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Kansas Academy of Mathematics and Science
Established 2006
Type Early Entrance to College Program
Interim Director Mr. Will Burns
Address 600 Park Street
Hays, KS 67601
Phone 785-628-4690

The Kansas Academy of Mathematics and Science (KAMS) is a two-year, residential, early-entrance-to-college program for U.S. high school juniors and seniors who are academically talented in the areas of mathematics and science. Located on the Fort Hays State University campus in Hays, Kansas, students concurrently complete their last two years of high school while earning over 60 college credits.


Kansas Academy of Mathematics and Science was established by legislative action in 2006 by the Kansas Legislature.[1] The establishment of this program stemmed from national concern regarding anticipated shortages of students who would be sufficiently well prepared in mathematical and scientific problem solving. Recognizing that American youth would need to compete in an increasingly technological global society, Kansas is the 16th state to create alternative educational programs that would attract students to the fields of mathematics and science as well as offer young students an accelerated education in these areas of study.

Fort Hays State University, part of the Kansas Board of Regents system, was chosen to host the Academy after an extensive bid process. After finding a home, a planning committee worked to develop and shape the Academy including securing resources, hiring staff, promoting the Academy throughout the state, and recruiting students. In August 2009, KAMS opened its doors to the first class of 26 students.


Admissions process

A KAMS student studies meteorites at the Kansas Meteorite Museum.
A KAMS student studies meteorites at the Kansas Meteorite Museum.

Information Sessions throughout the state and a Preview Day on the FHSU campus occur in the fall, and completed applications are asked to be completed by December 15. KAMS uses criteria such as ACT/SAT scores, cumulative GPA, class rank, teacher evaluations, personal interviews, essays, and short answer questions in its admissions process to select high school sophomores who are most likely to succeed in an academically challenging environment. KAMS currently selects approximately 40 Kansas students per class.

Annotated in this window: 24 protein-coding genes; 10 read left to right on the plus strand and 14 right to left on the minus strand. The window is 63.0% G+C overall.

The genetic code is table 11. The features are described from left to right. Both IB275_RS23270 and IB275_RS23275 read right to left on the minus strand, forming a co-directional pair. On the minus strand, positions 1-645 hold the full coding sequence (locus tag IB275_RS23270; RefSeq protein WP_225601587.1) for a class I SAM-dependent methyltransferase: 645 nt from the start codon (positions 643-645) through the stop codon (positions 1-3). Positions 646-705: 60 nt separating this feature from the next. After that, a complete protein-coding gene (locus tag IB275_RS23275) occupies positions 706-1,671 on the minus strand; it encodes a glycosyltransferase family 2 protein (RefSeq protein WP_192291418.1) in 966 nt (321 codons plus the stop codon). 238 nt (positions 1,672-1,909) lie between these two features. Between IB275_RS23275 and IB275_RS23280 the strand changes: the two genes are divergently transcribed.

KAMS students are expected to earn over 60 college credit hours over the two-year academic program. Students must complete both years to successfully complete the program. Courses are taught by doctoral level professors at Fort Hays State University. Courses include the subject areas of calculus, geometry, chemistry, physics, biology, computer science, English/communication, history, leadership, and a unique global climate change course that all students take together. Students may also be able to take elective courses (such as band, music, theater, foreign language, etc.) as long as the required core curriculum is met.

Research requirement

All KAMS students are required to engage in a research project to successfully complete the program. Students are exposed to various research opportunities both on the FHSU campus and nationwide. Students select their topic and are assigned a mentor in the spring of their junior year. Work is completed throughout the rest of their KAMS experience culminating in a research paper and display presentation at the end of their senior year.

Student life

A KAMS student volunteering at the local Humane Society.
A KAMS student volunteering at the local Humane Society.

Residential living

As a residential program, students live in Custer Hall on the FHSU campus that has been designated for Academy students. They live alongside Academy of Mathematics and Science (AMS) students, a program which offers out-of-state and international high school students an opportunity to attain a high school diploma and an Associate of General Studies in Science degree from FHSU. Males and females live on separate wings. The building and wings themselves require key and swipe card access to gain admittance. Students must check in and out of campus whenever leaving. Professional staff live in residence with the students to supervise them while they are out of class, as well as provide developmental and social programming.

Civic engagement

KAMS students are expected to be involved and give back to their community, as well as the state of Kansas at large. Volunteering and community service is an important aspect to being a KAMS student. Group events as well as individual efforts are vital to success as KAMS.

See also


  1. ^ "SB139" (PDF). Kansas State Legislature. Retrieved 2019-10-26.

Coordinates: 38°52′15″N 99°20′27″W / 38.87083°N 99.34083°W / 38.87083; -99.34083